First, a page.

A doctor’s advice to his patient

July 29, 2009

Helen Redmond reports on a Chicago doctor who had an invitation to the White House to talk about health care--until someone found out his views on the subject.

DR. DAVID Scheiner was Barack Obama's personal physician for 22 years, until 2007.

Scheiner is a member of Physicians for a National Health Program (PNHP) and an advocate of a single-payer health care system that gives coverage to everyone through a government program.

Back in those days, Barack Obama was in favor of a single-payer system too. At an AFL-CIO conference in 2003, he declared:

I happen to be a proponent of a single-payer, universal health care system. And I see no reason why the United States of America, the wealthiest country in the history of the world, is spending 14 percent of its gross national product on health care, and not providing basic health insurance to everybody.

Everybody in, nobody out. A single-payer health care plan. That's what I would like to see. But as all of you know, we may not get there immediately. Because first, we have to take back the White house, we have to take back the Senate, and we have to take back the House.

Fast forward. Obama gave up his support for single payer as he began to prepare his run for the presidency. Fast forward again. The Democrats now control the Senate and the House, and Obama himself controls the White House. But now, Obama wants to see something other than single-payer.

Dr. David Scheiner appears on Democracy Now!
Dr. David Scheiner appears on Democracy Now!

When ABC news producers were organizing a health care forum at the White House for June, they invited Scheiner to attend. The staff at ABC thought it would be a good television moment--Obama would be surprised by his former doctor, who would be allowed to ask a question or two. Scheiner got the invitation to the forum on June 19, and had several conversations with producers at ABC, who assured him everything was on track.

Then, on June 22, two days before the event, Scheiner received a call telling him his appearance was being nixed. "We have too many people, we have to cancel you," he was told. "Maybe someday, you'll be on Nightline."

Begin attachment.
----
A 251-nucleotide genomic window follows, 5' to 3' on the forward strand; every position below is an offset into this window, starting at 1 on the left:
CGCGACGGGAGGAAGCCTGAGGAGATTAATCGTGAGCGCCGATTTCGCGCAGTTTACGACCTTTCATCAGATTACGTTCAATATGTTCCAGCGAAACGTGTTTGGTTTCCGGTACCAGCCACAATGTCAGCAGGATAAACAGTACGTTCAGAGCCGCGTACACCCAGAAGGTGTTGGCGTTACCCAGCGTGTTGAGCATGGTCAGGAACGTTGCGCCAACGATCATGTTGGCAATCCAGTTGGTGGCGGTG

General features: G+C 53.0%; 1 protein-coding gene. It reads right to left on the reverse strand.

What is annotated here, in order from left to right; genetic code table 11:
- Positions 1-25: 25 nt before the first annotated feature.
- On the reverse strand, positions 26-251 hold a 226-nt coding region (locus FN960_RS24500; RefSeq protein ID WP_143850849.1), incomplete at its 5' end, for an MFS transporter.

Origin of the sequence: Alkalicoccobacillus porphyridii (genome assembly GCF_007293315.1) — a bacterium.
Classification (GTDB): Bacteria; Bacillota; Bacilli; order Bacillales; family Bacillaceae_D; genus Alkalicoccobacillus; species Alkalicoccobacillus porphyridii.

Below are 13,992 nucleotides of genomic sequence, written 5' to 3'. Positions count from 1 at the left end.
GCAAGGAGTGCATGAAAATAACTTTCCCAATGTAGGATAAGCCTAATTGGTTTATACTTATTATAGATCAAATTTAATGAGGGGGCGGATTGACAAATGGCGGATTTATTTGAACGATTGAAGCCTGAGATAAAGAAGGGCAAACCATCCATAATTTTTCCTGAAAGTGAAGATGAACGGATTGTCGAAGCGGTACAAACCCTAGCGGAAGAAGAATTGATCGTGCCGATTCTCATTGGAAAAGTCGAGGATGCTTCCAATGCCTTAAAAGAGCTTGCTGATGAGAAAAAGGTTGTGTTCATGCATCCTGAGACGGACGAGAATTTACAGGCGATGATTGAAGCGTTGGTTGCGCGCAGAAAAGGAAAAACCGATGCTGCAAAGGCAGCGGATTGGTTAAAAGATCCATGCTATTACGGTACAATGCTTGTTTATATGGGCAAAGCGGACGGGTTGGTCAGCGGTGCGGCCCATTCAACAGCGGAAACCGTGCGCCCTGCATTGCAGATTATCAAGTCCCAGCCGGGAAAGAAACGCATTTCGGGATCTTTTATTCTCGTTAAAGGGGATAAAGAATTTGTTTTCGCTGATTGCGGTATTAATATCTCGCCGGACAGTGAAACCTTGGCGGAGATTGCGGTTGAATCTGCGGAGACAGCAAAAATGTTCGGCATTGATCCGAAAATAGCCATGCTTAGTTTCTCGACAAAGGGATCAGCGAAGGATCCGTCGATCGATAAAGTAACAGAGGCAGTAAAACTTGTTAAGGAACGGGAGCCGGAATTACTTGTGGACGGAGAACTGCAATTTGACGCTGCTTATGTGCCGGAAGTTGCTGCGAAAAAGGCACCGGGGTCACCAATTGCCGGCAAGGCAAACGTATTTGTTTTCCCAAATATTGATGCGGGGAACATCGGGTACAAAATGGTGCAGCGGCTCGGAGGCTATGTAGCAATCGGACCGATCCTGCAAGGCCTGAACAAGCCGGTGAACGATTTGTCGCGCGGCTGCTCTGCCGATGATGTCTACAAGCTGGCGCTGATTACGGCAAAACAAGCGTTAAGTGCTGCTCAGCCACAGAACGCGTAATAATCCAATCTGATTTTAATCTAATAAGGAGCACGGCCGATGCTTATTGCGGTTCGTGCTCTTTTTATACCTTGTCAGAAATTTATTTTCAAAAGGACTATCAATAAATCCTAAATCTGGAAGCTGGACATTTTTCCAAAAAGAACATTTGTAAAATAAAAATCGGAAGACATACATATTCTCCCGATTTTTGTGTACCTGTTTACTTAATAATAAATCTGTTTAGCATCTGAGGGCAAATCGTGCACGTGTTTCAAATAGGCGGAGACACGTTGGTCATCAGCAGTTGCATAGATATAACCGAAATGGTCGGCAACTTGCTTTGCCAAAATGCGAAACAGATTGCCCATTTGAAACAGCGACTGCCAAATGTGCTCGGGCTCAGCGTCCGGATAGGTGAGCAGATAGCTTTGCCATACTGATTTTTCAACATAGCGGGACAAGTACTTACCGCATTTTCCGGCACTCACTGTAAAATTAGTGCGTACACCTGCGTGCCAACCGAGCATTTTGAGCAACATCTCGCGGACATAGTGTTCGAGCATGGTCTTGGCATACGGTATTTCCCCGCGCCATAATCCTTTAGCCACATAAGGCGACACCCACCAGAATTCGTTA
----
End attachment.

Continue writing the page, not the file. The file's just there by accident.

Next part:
That wasn't the whole story, of course. Someone forgot to do a thorough background check: Scheiner is still a supporter of single-payer, and now a public opponent of the Democrats' plans for health care "reform" that keeps private insurance in the mix. If he were to ask a question about that, it wouldn't be a warm, fuzzy, everyone-in-total-agreement television moment. Scheiner was disinvited.

"I don't know who did it," Scheiner told the Single Payer Action Web site. "It could have been the White House. I could see [White House Chief of Staff] Rahm Emanuel doing something like that. That's his style."

THE OBAMA administration has gone to great lengths to keep any proposals for single-payer--or even a discussion of it--out of the debate about health care reform in Washington. Obama claims that he might support single-payer if he was "starting from scratch," but it's unrealistic to consider now.

Obama did say that that all voices would be heard at Sen. Max Baucus' "roundtable" discussions on health care in the committee he chairs, but proponents of single-payer--PNHP, the California Nurses Association and others--were shut out, despite repeated requests to be included. Thirteen advocates of single-payer, among them doctors and nurses, disrupted those hearings, and were dragged out and arrested--and single-payer finally got mainstream press coverage.

A study by Fairness and Accuracy in Reporting (FAIR) found that in hundreds of stories about health care in major media outlets earlier this year, during the lead-up to a White House summit in March, only five included the views of advocates of single-payer.

But support for a single-payer, government-financed health care system is at an all-time high. A recent New York Times poll found that 72 percent of those questioned supported a government-administered insurance plan--something like Medicare for those under 65. Fifty-nine percent of physicians support single-payer.

As for Dr. Scheiner, he won't be silenced about single-payer. He's speaking at a rally on July 30 in Washington, D.C., to celebrate the 44th anniversary of Medicare--and in favor of HR 676, Rep. John Conyers' legislation to establish a single-payer system.

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